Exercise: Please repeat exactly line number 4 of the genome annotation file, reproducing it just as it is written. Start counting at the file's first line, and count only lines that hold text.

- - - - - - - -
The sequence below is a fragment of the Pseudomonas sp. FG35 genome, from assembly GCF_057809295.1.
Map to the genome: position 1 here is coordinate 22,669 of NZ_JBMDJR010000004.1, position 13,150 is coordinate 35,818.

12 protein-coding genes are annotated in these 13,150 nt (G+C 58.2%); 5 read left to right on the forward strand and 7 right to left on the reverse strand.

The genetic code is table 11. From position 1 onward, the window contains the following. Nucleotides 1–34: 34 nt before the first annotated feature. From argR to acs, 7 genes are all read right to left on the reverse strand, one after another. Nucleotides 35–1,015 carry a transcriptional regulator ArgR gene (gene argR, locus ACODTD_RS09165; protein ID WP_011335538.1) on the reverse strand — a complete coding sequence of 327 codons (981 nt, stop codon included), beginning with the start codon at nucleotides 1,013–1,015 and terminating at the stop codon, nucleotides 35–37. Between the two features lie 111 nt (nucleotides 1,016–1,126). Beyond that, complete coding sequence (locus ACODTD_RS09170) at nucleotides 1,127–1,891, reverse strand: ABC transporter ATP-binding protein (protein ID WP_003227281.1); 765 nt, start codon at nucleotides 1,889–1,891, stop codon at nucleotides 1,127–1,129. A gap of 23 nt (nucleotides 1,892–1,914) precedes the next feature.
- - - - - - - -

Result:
The genetic code is table 11. From position 1 onward, the window contains the following. Nucleotides 1–34: 34 nt before the first annotated feature. From argR to acs, 7 genes are all read right to left on the reverse strand, one after another. Nucleotides 35–1,015 carry a transcriptional regulator ArgR gene (gene argR, locus ACODTD_RS09165; protein ID WP_011335538.1) on the reverse strand — a complete coding sequence of 327 codons (981 nt, stop codon included), beginning with the start codon at nucleotides 1,013–1,015 and terminating at the stop codon, nucleotides 35–37. Between the two features lie 111 nt (nucleotides 1,016–1,126). Beyond that, complete coding sequence (locus ACODTD_RS09170) at nucleotides 1,127–1,891, reverse strand: ABC transporter ATP-binding protein (protein ID WP_003227281.1); 765 nt, start codon at nucleotides 1,889–1,891, stop codon at nucleotides 1,127–1,129. A gap of 23 nt (nucleotides 1,892–1,914) precedes the next feature.